Naive and idealistic Jefferson Smith, leader of the Boy Rangers, is appointed on a lark by the spineless governor of his state. He is reunited with the state's senior senator--presidential hopeful and childhood hero, Senator Joseph Paine. In Washington, however, Smith discovers many of the shortcomings of the political process as his earnest goal of a national boys' camp leads to a conflict with the state political boss, Jim Taylor. Taylor first tries to corrupt Smith and then later attempts to destroy Smith through a scandal. Written by
James Yu <firstname.lastname@example.org>
Joseph P. Kennedy, the ambassador to Great Britain, sent Harry Cohn a cablegram urging him to withdraw the film from European distribution. Kennedy wrote, "I have a high regard for Mr. Capra ...but his fine work makes the indictment of our government all the more damning to foreign audiences... I feel that to show this film in foreign countries will do inestimable harm to American prestige all over the world. ...Pictures from the United States are the greatest influence on foreign public opinion of the American mode of life. The times are precarious, the future is dark at best. We must be more careful." Cohn and Frank Capra had sent Kennedy many clippings from American reviews and editorials, all praising the film and expressing the opinion that Democracy can withstand, and in fact encourages, such questions as the film raises. See more »
(at around 9 mins) When the governor enters the Smith's home (with the band playing) we see, from the inside, Ma closing the door almost shut. When the scene shifts to outside the house, Ma is again closing the same door. See more »
Frank Capra and James Stewart were nearly unsurpassed at the task of taking the kind of story that is optimistic but that borders on being trite, and making it into a satisfying, worthwhile movie. In "Mr. Smith Goes To Washington", they accomplish this with a little help from Jean Arthur, Claude Rains, and Edward Arnold. It's not quite on the level of "It's a Wonderful Life", but it is as good as almost anything else of its kind.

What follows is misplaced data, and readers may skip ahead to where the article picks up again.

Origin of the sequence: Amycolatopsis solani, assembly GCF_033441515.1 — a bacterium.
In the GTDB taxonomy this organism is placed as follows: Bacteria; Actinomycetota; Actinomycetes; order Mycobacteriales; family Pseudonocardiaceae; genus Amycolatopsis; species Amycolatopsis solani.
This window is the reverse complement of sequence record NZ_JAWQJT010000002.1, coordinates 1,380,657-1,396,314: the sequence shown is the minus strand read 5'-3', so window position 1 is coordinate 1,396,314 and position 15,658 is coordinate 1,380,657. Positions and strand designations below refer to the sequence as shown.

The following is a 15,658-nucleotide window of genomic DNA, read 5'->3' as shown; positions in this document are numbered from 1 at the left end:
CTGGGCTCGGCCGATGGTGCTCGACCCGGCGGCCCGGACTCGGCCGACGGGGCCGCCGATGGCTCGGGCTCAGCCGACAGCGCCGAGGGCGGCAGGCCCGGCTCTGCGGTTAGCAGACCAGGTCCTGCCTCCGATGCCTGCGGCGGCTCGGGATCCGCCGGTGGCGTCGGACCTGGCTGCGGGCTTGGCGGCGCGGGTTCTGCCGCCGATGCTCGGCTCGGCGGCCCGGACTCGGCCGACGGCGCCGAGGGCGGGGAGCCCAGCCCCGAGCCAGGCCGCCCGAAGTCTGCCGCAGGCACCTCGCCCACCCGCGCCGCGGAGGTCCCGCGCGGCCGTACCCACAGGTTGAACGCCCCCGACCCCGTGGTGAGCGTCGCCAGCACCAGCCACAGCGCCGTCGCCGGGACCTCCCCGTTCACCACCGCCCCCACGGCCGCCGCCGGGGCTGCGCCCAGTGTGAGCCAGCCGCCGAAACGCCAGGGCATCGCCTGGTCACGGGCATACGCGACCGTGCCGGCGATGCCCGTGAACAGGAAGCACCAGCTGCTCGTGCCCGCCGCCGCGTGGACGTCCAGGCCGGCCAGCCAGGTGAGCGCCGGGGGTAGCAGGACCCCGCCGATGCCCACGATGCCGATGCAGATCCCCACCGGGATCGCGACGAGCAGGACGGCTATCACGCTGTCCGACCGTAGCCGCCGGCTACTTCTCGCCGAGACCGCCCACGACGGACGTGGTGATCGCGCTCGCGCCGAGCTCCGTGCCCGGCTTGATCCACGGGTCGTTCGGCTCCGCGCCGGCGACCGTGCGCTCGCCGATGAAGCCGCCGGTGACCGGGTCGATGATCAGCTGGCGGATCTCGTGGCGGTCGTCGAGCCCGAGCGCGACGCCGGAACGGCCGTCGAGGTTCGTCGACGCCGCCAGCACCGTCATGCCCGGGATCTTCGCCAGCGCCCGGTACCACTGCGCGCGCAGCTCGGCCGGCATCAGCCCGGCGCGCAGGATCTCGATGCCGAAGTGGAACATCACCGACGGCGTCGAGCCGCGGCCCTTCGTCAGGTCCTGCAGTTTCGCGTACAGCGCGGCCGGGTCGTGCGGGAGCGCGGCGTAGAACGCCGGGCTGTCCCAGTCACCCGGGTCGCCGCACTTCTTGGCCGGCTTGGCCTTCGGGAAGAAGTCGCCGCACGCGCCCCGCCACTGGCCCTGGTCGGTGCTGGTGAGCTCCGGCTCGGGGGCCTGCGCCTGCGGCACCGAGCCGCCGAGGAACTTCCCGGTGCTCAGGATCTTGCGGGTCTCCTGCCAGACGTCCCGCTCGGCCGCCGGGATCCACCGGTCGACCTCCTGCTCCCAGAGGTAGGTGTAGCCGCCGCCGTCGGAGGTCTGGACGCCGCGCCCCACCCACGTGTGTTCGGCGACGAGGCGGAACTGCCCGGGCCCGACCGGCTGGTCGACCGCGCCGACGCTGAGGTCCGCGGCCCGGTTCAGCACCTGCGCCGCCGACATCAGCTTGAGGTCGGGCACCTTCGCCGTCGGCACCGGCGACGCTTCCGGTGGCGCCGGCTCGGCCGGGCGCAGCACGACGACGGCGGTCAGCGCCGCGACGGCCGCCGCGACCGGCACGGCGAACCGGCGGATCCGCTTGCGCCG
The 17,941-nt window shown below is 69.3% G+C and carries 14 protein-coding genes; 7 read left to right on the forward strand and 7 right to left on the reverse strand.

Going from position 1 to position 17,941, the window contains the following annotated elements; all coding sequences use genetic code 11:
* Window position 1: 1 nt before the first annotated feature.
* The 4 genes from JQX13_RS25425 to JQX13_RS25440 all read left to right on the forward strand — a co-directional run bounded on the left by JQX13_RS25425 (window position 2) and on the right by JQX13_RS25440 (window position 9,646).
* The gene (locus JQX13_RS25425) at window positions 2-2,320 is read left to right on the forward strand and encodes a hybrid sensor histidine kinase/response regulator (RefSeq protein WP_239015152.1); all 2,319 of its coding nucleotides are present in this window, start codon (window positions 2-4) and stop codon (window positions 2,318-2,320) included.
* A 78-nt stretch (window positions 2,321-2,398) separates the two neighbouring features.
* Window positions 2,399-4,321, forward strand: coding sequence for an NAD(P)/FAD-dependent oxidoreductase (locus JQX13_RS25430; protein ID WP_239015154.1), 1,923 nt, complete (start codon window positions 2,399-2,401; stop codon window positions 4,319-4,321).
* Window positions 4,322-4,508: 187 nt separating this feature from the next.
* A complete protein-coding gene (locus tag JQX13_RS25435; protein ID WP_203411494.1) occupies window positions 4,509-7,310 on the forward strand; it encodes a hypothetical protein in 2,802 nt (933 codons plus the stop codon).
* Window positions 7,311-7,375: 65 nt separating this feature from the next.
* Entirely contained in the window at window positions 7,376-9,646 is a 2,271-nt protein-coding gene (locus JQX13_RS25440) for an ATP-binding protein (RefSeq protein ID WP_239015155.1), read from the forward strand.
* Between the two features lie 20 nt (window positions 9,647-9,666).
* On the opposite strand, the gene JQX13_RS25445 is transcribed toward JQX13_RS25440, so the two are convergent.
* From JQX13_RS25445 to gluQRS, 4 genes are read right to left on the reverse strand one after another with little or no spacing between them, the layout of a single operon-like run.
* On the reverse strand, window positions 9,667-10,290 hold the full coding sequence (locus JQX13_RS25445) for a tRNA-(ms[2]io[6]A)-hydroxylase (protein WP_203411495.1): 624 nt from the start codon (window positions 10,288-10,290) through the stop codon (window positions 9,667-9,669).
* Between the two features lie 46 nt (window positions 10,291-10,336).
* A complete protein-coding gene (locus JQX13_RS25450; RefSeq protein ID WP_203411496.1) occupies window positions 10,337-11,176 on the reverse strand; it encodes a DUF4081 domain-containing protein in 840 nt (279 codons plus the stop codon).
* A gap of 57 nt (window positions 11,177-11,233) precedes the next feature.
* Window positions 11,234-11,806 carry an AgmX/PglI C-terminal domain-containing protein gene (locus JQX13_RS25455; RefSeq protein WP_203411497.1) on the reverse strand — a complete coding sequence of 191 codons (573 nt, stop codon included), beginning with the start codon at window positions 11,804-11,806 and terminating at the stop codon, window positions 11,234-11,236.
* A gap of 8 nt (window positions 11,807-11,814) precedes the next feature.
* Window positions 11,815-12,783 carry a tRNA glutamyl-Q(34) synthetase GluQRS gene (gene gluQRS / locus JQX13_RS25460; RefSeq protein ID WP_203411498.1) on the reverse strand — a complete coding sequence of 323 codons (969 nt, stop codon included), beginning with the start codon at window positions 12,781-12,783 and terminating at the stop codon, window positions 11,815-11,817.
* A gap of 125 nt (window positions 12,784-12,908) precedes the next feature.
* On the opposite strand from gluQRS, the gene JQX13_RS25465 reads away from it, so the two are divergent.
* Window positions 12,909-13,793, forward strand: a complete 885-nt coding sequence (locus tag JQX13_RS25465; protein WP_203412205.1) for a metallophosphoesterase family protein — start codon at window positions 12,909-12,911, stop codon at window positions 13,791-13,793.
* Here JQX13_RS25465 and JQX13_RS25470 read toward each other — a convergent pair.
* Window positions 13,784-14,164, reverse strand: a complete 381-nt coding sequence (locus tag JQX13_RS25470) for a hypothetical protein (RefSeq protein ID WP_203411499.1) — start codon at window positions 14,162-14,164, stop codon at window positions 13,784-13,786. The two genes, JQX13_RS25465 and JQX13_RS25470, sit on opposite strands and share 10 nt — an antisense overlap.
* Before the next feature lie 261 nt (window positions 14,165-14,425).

Stewart's performance is important right from the beginning - hardly anyone else could have been believable as the earnest unknown who suddenly becomes an important political figure. Even his wide-eyed appreciation for what he sees in Washington comes across believably. As the story gets more complicated and his character is developed further, Stewart is even better.
The secondary characters are also important, because the story itself is a rather stylized, though still worthwhile, statement about politics. The characters are more believable than are many of the plot developments. Rains contributes a lot as Stewart's troubled colleague, and Jean Arthur is a natural for this kind of role. Arnold plays his devious character well. Capra holds it all together with his craftsmanship, keeping the story on track and getting the most out of the situation.
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